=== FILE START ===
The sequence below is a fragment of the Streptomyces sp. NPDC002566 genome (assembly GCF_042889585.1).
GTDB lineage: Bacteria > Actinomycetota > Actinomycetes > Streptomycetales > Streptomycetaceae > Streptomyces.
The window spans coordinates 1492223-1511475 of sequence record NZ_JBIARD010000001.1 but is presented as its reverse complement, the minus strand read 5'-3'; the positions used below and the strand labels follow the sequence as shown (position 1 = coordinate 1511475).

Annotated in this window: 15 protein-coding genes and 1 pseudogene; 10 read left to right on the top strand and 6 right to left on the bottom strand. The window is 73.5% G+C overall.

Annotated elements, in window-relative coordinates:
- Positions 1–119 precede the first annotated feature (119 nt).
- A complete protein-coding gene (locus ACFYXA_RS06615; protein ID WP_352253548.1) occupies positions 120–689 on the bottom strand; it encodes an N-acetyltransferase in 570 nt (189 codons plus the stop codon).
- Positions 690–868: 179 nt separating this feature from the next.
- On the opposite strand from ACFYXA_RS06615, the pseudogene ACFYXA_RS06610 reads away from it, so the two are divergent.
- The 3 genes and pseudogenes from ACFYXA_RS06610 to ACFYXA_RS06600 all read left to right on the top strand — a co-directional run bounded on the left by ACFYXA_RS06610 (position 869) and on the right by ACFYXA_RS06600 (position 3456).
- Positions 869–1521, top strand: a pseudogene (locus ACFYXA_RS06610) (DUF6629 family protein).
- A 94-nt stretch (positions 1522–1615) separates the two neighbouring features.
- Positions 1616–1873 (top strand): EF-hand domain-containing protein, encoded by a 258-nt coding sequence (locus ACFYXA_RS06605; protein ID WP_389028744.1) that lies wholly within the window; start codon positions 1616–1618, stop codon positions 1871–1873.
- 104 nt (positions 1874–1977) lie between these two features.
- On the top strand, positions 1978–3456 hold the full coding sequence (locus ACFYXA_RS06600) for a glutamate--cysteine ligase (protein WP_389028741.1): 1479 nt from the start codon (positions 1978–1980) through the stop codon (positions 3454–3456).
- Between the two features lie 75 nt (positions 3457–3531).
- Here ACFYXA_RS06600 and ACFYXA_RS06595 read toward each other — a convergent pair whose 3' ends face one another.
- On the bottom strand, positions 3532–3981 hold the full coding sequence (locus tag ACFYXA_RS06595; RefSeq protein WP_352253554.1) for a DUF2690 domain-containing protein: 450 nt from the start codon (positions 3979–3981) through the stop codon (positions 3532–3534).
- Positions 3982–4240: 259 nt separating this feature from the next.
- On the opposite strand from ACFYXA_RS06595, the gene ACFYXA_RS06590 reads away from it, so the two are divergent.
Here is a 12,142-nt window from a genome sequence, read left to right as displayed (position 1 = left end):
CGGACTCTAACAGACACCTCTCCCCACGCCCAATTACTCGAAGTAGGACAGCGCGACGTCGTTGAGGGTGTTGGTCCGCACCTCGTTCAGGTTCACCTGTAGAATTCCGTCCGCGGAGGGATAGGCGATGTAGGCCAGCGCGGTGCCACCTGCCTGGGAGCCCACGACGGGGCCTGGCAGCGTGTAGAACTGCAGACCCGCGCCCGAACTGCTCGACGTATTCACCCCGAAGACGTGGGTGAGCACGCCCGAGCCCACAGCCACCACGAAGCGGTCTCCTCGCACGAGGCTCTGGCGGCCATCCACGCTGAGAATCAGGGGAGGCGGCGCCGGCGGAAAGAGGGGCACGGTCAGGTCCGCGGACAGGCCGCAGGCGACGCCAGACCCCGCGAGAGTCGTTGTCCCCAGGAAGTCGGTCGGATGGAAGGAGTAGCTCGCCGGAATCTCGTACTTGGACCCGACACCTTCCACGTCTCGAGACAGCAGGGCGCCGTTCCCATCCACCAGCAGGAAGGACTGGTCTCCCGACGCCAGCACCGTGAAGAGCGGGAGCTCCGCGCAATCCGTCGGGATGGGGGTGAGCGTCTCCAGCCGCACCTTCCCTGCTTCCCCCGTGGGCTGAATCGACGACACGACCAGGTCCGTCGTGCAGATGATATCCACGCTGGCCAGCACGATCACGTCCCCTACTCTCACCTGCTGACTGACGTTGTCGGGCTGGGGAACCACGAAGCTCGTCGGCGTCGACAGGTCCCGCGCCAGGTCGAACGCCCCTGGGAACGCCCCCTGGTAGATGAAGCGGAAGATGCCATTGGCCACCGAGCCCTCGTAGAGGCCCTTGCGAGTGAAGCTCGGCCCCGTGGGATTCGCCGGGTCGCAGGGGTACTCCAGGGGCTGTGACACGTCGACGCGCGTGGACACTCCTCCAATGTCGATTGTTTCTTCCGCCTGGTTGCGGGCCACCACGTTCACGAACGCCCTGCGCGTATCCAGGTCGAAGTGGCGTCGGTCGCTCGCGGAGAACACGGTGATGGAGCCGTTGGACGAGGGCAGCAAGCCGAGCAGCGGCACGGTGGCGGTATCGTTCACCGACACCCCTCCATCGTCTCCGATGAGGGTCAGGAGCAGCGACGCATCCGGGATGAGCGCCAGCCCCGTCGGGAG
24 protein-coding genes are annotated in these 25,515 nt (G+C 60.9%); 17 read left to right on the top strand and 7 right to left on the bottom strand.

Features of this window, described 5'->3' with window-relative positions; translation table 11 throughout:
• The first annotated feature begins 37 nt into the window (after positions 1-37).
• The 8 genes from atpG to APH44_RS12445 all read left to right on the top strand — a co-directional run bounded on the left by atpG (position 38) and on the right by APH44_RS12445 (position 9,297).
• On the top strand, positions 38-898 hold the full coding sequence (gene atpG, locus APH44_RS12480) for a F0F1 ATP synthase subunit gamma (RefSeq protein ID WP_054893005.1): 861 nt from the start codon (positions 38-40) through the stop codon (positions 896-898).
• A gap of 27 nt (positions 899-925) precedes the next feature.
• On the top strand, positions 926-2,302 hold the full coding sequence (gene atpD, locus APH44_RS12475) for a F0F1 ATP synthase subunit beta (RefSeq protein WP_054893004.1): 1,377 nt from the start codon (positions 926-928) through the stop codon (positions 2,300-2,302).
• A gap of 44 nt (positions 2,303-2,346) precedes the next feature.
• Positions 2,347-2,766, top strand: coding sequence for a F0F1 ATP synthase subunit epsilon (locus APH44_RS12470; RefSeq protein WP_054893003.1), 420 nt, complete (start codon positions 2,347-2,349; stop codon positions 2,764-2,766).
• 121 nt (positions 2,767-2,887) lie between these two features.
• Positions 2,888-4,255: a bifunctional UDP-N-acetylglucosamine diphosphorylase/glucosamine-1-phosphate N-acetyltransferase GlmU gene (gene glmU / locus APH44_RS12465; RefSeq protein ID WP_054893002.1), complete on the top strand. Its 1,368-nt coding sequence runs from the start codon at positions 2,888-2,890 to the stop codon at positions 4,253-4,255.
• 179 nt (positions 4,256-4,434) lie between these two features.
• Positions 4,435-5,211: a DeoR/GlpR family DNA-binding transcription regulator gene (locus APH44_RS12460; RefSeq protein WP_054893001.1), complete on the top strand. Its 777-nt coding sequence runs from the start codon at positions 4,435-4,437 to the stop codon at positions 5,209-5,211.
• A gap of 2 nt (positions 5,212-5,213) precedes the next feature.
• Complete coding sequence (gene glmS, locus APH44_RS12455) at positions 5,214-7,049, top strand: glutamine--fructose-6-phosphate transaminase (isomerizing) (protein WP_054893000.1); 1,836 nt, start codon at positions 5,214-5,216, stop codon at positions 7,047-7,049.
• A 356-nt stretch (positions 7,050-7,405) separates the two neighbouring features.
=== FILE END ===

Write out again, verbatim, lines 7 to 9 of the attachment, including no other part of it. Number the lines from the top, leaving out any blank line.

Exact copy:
- A complete protein-coding gene (locus ACFYXA_RS06615; protein ID WP_352253548.1) occupies positions 120–689 on the bottom strand; it encodes an N-acetyltransferase in 570 nt (189 codons plus the stop codon).
- Positions 690–868: 179 nt separating this feature from the next.
- On the opposite strand from ACFYXA_RS06615, the pseudogene ACFYXA_RS06610 reads away from it, so the two are divergent.